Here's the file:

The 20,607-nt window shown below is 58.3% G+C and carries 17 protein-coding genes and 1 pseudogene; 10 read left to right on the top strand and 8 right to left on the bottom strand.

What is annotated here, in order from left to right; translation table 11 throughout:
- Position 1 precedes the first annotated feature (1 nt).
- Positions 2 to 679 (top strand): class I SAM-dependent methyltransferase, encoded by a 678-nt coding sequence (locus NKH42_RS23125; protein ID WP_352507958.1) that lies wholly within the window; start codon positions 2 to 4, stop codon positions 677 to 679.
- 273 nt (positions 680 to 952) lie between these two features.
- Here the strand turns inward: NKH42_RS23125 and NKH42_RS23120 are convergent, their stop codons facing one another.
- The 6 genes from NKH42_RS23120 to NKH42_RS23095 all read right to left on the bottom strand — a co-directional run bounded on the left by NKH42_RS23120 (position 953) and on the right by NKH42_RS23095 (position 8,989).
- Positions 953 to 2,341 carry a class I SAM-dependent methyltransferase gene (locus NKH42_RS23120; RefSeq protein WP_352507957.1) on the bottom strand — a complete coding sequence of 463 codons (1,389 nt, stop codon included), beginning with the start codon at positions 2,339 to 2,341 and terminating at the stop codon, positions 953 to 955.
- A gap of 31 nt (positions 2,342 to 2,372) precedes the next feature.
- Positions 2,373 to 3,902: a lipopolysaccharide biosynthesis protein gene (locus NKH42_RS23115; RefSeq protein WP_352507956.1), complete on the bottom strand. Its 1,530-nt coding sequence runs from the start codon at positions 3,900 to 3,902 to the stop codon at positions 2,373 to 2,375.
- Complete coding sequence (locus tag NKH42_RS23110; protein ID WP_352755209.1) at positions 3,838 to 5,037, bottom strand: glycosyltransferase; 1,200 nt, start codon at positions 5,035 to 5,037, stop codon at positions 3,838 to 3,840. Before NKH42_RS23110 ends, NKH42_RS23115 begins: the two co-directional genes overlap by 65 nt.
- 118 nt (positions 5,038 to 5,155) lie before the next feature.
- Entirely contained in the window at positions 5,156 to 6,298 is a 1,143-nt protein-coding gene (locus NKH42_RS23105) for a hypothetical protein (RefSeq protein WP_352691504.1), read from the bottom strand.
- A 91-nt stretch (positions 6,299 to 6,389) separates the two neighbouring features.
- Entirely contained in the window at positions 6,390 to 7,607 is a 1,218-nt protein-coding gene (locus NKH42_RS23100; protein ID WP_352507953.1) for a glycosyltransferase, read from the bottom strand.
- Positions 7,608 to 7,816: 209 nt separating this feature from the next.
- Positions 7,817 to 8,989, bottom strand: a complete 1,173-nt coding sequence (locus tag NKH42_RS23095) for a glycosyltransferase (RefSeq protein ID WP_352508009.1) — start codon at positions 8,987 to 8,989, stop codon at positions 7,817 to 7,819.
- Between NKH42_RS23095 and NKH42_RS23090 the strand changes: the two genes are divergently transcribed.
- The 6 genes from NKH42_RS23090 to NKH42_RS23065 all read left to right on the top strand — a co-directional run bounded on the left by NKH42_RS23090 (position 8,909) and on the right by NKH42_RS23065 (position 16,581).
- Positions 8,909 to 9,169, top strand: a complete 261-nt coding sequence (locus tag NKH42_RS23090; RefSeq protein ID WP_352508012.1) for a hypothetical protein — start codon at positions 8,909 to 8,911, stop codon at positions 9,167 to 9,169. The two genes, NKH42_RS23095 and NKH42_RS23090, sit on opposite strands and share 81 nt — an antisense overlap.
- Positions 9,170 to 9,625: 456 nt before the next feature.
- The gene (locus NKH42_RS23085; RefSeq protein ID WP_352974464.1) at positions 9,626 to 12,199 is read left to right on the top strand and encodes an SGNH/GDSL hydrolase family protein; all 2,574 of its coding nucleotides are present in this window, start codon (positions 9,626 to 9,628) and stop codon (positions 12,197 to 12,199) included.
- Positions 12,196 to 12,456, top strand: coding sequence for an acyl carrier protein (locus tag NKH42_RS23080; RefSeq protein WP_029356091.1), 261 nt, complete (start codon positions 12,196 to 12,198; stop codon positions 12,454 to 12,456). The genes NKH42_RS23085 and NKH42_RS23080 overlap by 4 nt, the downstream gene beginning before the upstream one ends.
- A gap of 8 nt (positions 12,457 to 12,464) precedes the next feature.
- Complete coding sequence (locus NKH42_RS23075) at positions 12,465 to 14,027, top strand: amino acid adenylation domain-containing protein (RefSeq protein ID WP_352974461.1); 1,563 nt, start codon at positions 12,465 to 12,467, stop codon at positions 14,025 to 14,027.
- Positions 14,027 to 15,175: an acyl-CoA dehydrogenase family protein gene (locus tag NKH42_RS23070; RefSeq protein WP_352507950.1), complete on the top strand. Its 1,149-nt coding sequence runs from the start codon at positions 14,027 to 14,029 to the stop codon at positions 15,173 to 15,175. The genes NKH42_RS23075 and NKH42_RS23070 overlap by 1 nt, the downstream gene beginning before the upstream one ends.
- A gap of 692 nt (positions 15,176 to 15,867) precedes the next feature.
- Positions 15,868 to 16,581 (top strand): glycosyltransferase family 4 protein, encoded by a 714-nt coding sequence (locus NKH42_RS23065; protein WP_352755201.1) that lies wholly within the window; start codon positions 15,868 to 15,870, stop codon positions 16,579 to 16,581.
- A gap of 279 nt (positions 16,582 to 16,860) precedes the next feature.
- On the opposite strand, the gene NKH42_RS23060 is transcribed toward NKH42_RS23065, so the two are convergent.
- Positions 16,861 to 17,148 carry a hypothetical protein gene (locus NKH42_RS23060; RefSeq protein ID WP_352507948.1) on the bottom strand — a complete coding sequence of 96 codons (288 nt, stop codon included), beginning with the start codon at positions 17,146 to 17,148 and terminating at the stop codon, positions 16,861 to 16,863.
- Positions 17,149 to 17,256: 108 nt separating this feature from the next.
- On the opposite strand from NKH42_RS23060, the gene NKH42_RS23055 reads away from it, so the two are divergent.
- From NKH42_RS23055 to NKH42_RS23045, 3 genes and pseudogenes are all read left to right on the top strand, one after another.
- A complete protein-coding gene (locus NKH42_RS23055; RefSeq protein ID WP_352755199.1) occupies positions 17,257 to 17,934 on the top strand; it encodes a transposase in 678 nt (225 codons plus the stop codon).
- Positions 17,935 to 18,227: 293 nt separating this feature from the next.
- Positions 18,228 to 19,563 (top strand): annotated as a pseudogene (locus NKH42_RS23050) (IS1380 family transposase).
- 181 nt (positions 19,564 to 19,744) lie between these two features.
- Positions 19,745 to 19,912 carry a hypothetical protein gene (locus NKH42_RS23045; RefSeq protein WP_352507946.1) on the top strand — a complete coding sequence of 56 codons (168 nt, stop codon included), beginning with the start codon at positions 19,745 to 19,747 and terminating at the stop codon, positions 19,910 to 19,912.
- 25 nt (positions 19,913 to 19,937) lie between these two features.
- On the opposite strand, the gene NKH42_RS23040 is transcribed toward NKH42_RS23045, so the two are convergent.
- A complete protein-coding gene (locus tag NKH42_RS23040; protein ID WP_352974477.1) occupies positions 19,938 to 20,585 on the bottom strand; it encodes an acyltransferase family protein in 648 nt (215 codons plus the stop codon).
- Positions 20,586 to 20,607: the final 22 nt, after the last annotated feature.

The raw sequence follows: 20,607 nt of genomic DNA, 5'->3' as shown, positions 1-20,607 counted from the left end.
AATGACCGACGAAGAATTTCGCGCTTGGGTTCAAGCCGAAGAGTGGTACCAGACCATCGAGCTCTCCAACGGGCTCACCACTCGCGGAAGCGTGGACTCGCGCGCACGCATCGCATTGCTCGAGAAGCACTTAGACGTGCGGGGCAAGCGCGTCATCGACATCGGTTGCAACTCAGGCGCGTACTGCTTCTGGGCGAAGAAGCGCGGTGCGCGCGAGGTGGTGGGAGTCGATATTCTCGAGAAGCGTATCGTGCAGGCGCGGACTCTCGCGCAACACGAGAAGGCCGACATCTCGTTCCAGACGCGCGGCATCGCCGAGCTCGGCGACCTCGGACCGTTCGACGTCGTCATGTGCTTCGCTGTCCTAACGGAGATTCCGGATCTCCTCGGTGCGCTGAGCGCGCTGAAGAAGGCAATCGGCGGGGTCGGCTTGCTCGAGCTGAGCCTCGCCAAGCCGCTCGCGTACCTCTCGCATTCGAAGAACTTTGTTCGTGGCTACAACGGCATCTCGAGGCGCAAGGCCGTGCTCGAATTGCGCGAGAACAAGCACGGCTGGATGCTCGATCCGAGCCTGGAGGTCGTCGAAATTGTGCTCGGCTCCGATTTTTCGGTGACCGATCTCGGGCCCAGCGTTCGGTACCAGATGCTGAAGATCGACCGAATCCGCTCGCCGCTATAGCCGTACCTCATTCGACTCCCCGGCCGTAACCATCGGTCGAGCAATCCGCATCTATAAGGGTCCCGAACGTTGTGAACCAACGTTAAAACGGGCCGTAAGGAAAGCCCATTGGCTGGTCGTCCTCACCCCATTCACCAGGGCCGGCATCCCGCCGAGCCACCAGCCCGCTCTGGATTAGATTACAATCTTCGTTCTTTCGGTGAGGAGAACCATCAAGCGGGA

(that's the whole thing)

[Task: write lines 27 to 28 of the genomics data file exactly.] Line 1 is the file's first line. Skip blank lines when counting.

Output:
- A gap of 692 nt (positions 15,176 to 15,867) precedes the next feature.
- Positions 15,868 to 16,581 (top strand): glycosyltransferase family 4 protein, encoded by a 714-nt coding sequence (locus NKH42_RS23065; protein WP_352755201.1) that lies wholly within the window; start codon positions 15,868 to 15,870, stop codon positions 16,579 to 16,581.